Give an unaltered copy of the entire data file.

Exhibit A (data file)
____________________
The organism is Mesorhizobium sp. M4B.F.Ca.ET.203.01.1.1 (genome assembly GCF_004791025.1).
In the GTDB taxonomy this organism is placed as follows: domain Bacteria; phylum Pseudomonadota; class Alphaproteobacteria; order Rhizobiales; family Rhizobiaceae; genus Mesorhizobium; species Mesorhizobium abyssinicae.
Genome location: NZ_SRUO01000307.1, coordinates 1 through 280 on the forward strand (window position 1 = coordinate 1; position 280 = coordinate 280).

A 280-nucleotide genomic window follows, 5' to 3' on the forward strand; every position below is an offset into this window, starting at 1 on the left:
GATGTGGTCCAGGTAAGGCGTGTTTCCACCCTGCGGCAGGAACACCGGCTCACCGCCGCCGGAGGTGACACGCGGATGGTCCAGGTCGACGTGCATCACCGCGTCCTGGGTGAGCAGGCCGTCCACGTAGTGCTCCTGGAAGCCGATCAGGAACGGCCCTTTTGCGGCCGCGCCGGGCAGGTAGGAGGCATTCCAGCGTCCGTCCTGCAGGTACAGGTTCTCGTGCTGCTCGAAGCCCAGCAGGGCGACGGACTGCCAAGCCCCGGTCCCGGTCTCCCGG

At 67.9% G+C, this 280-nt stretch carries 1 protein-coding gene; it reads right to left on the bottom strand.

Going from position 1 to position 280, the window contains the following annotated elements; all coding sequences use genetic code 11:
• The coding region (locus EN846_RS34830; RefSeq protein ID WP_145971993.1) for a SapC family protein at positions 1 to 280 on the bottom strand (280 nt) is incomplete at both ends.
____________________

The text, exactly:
The organism is Mesorhizobium sp. M4B.F.Ca.ET.203.01.1.1 (genome assembly GCF_004791025.1).
In the GTDB taxonomy this organism is placed as follows: domain Bacteria; phylum Pseudomonadota; class Alphaproteobacteria; order Rhizobiales; family Rhizobiaceae; genus Mesorhizobium; species Mesorhizobium abyssinicae.
Genome location: NZ_SRUO01000307.1, coordinates 1 through 280 on the forward strand (window position 1 = coordinate 1; position 280 = coordinate 280).

A 280-nucleotide genomic window follows, 5' to 3' on the forward strand; every position below is an offset into this window, starting at 1 on the left:
GATGTGGTCCAGGTAAGGCGTGTTTCCACCCTGCGGCAGGAACACCGGCTCACCGCCGCCGGAGGTGACACGCGGATGGTCCAGGTCGACGTGCATCACCGCGTCCTGGGTGAGCAGGCCGTCCACGTAGTGCTCCTGGAAGCCGATCAGGAACGGCCCTTTTGCGGCCGCGCCGGGCAGGTAGGAGGCATTCCAGCGTCCGTCCTGCAGGTACAGGTTCTCGTGCTGCTCGAAGCCCAGCAGGGCGACGGACTGCCAAGCCCCGGTCCCGGTCTCCCGG

At 67.9% G+C, this 280-nt stretch carries 1 protein-coding gene; it reads right to left on the bottom strand.

Going from position 1 to position 280, the window contains the following annotated elements; all coding sequences use genetic code 11:
• The coding region (locus EN846_RS34830; RefSeq protein ID WP_145971993.1) for a SapC family protein at positions 1 to 280 on the bottom strand (280 nt) is incomplete at both ends.